The first codifications of law recorded in civilization acknowledged the importance of law to our human systems. Noah enjoined his sons to observe justice, to cover the shame of their flesh, to bless their Creator, to honor their father and mother, and to refrain from iniquity and uncleanness. These principles were later refined into the form in which we know them, the Ten Commandments. Man’s very existence was predicated upon his obedience to the Law of God. Tradition maintains that this law was formulated as a verbal acknowledgement of the covenant between God and His People. It entailed consideration from both parties, and thus was a legal and binding contract according to the established principles of law. However, this Covenant did not encompass all of the known population of the world, but merely that group known as God’s People, the People of Israel.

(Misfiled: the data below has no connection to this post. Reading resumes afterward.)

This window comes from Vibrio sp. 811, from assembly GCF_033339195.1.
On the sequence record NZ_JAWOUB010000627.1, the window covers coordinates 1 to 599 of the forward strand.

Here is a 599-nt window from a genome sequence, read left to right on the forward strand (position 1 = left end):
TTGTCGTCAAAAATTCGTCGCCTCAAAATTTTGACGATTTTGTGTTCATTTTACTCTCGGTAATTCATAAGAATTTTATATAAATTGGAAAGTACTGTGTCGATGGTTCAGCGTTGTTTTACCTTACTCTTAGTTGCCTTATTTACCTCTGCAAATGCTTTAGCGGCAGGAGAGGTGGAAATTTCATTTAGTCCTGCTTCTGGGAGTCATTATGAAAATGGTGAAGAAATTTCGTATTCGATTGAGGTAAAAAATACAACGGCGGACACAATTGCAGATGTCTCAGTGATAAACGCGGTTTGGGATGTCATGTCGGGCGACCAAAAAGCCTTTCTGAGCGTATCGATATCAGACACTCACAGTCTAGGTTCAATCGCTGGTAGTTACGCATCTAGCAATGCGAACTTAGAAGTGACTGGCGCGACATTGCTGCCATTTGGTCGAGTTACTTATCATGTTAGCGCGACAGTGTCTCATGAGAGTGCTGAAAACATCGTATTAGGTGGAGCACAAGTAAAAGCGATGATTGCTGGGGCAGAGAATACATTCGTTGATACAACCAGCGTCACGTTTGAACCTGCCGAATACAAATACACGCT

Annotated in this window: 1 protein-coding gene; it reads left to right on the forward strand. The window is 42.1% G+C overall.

As chronicled in Genesis, the first book of the Bible, Man, that is, Adam, was ruddy of complexion. This ruddiness was the conscious reminder of his dedication to upholding the Law of God. Whenever he transgressed this law, he would blush, in conscious acknowledgement that he had been disobedient. The blood would rush to his face, in a visible blush, as the mark of his disobedience and the reminder that he must fulfill the Law.